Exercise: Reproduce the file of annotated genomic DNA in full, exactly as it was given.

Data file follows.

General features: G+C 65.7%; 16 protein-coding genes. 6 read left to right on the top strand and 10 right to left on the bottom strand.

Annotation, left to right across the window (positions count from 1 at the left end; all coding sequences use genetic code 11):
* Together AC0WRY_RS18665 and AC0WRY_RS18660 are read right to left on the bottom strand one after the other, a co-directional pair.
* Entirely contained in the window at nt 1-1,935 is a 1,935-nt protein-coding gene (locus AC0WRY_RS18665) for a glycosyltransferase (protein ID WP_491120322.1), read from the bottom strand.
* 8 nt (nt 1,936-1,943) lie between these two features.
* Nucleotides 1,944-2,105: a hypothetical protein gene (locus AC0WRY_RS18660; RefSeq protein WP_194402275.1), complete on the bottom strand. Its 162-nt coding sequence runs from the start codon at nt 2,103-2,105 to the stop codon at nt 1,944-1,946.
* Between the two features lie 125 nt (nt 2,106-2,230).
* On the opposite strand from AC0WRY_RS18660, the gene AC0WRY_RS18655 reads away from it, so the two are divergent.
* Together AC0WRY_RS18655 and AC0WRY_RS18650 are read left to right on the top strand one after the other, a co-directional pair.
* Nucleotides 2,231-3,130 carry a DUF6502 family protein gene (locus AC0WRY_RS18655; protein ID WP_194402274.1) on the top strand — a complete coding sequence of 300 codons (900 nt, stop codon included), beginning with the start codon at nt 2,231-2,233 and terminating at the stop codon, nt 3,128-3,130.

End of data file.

General features: G+C 65.7%; 16 protein-coding genes. 6 read left to right on the top strand and 10 right to left on the bottom strand.

Annotation, left to right across the window (positions count from 1 at the left end; all coding sequences use genetic code 11):
* Together AC0WRY_RS18665 and AC0WRY_RS18660 are read right to left on the bottom strand one after the other, a co-directional pair.
* Entirely contained in the window at nt 1-1,935 is a 1,935-nt protein-coding gene (locus AC0WRY_RS18665) for a glycosyltransferase (protein ID WP_491120322.1), read from the bottom strand.
* 8 nt (nt 1,936-1,943) lie between these two features.
* Nucleotides 1,944-2,105: a hypothetical protein gene (locus AC0WRY_RS18660; RefSeq protein WP_194402275.1), complete on the bottom strand. Its 162-nt coding sequence runs from the start codon at nt 2,103-2,105 to the stop codon at nt 1,944-1,946.
* Between the two features lie 125 nt (nt 2,106-2,230).
* On the opposite strand from AC0WRY_RS18660, the gene AC0WRY_RS18655 reads away from it, so the two are divergent.
* Together AC0WRY_RS18655 and AC0WRY_RS18650 are read left to right on the top strand one after the other, a co-directional pair.
* Nucleotides 2,231-3,130 carry a DUF6502 family protein gene (locus AC0WRY_RS18655; protein ID WP_194402274.1) on the top strand — a complete coding sequence of 300 codons (900 nt, stop codon included), beginning with the start codon at nt 2,231-2,233 and terminating at the stop codon, nt 3,128-3,130.